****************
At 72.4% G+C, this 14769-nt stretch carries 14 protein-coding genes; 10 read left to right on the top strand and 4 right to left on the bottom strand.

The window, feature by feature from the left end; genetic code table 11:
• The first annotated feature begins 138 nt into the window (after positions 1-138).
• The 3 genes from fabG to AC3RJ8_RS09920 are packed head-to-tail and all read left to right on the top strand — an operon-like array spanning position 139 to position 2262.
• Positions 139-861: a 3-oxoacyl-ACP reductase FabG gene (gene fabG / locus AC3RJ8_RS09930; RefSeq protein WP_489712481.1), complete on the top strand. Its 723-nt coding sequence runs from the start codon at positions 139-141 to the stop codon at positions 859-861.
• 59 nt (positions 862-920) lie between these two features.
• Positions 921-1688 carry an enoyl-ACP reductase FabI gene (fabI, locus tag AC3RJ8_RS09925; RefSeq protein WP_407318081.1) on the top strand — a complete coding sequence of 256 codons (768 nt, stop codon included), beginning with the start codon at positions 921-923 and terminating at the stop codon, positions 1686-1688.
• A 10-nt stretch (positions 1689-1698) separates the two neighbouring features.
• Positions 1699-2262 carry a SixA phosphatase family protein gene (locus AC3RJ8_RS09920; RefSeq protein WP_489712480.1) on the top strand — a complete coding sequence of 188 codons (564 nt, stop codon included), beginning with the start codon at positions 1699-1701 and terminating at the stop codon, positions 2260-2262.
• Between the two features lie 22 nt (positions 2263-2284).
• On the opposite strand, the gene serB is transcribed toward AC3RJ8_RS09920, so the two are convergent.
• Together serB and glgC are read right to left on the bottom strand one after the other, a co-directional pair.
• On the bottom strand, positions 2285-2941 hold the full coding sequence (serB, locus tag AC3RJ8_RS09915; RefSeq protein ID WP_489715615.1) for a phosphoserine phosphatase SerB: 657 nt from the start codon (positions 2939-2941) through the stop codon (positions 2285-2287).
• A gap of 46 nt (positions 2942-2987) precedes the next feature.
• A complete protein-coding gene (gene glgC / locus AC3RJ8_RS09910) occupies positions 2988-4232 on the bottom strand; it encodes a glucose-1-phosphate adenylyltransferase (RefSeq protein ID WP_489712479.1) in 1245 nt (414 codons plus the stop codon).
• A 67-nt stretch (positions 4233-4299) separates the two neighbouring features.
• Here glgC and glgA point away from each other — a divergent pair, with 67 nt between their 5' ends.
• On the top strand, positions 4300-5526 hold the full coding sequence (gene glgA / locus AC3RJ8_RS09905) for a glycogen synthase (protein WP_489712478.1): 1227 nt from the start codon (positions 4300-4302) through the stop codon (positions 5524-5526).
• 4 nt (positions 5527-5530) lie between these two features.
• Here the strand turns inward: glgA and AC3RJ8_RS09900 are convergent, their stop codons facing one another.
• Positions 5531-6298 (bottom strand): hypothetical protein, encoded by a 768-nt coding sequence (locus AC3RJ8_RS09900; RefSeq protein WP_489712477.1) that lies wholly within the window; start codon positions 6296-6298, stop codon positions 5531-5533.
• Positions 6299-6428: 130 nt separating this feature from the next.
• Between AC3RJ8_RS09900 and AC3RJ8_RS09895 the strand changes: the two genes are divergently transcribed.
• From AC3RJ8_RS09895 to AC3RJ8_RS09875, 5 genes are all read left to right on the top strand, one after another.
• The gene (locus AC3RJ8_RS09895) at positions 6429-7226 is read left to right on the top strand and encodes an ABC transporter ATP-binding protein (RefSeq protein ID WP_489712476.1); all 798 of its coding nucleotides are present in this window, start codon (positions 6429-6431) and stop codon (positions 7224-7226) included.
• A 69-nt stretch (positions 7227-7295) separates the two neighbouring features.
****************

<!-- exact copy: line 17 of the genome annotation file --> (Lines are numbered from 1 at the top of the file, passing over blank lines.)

• Here glgC and glgA point away from each other — a divergent pair, with 67 nt between their 5' ends.